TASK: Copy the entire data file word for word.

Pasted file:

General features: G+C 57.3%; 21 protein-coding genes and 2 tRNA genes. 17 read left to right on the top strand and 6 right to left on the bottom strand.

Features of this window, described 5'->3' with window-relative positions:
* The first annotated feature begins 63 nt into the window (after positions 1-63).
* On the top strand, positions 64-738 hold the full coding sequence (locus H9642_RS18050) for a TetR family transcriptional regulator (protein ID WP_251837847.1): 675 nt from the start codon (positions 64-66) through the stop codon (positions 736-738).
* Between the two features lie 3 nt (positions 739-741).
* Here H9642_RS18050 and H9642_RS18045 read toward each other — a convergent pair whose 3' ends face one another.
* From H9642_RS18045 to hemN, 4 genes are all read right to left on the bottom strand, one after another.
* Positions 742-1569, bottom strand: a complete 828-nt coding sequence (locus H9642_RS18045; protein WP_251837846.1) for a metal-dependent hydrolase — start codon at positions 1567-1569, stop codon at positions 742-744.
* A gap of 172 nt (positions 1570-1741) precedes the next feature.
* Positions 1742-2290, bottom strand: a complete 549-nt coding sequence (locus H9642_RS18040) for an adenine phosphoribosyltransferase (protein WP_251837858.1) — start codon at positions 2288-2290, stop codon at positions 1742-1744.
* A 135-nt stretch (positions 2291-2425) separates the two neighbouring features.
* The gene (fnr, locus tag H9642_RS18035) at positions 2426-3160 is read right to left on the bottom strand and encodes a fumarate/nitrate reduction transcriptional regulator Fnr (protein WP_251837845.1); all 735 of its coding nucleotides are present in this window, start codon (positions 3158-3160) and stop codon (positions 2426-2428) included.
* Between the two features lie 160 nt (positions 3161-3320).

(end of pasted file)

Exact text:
General features: G+C 57.3%; 21 protein-coding genes and 2 tRNA genes. 17 read left to right on the top strand and 6 right to left on the bottom strand.

Features of this window, described 5'->3' with window-relative positions:
* The first annotated feature begins 63 nt into the window (after positions 1-63).
* On the top strand, positions 64-738 hold the full coding sequence (locus H9642_RS18050) for a TetR family transcriptional regulator (protein ID WP_251837847.1): 675 nt from the start codon (positions 64-66) through the stop codon (positions 736-738).
* Between the two features lie 3 nt (positions 739-741).
* Here H9642_RS18050 and H9642_RS18045 read toward each other — a convergent pair whose 3' ends face one another.
* From H9642_RS18045 to hemN, 4 genes are all read right to left on the bottom strand, one after another.
* Positions 742-1569, bottom strand: a complete 828-nt coding sequence (locus H9642_RS18045; protein WP_251837846.1) for a metal-dependent hydrolase — start codon at positions 1567-1569, stop codon at positions 742-744.
* A gap of 172 nt (positions 1570-1741) precedes the next feature.
* Positions 1742-2290, bottom strand: a complete 549-nt coding sequence (locus H9642_RS18040) for an adenine phosphoribosyltransferase (protein WP_251837858.1) — start codon at positions 2288-2290, stop codon at positions 1742-1744.
* A 135-nt stretch (positions 2291-2425) separates the two neighbouring features.
* The gene (fnr, locus tag H9642_RS18035) at positions 2426-3160 is read right to left on the bottom strand and encodes a fumarate/nitrate reduction transcriptional regulator Fnr (protein WP_251837845.1); all 735 of its coding nucleotides are present in this window, start codon (positions 3158-3160) and stop codon (positions 2426-2428) included.
* Between the two features lie 160 nt (positions 3161-3320).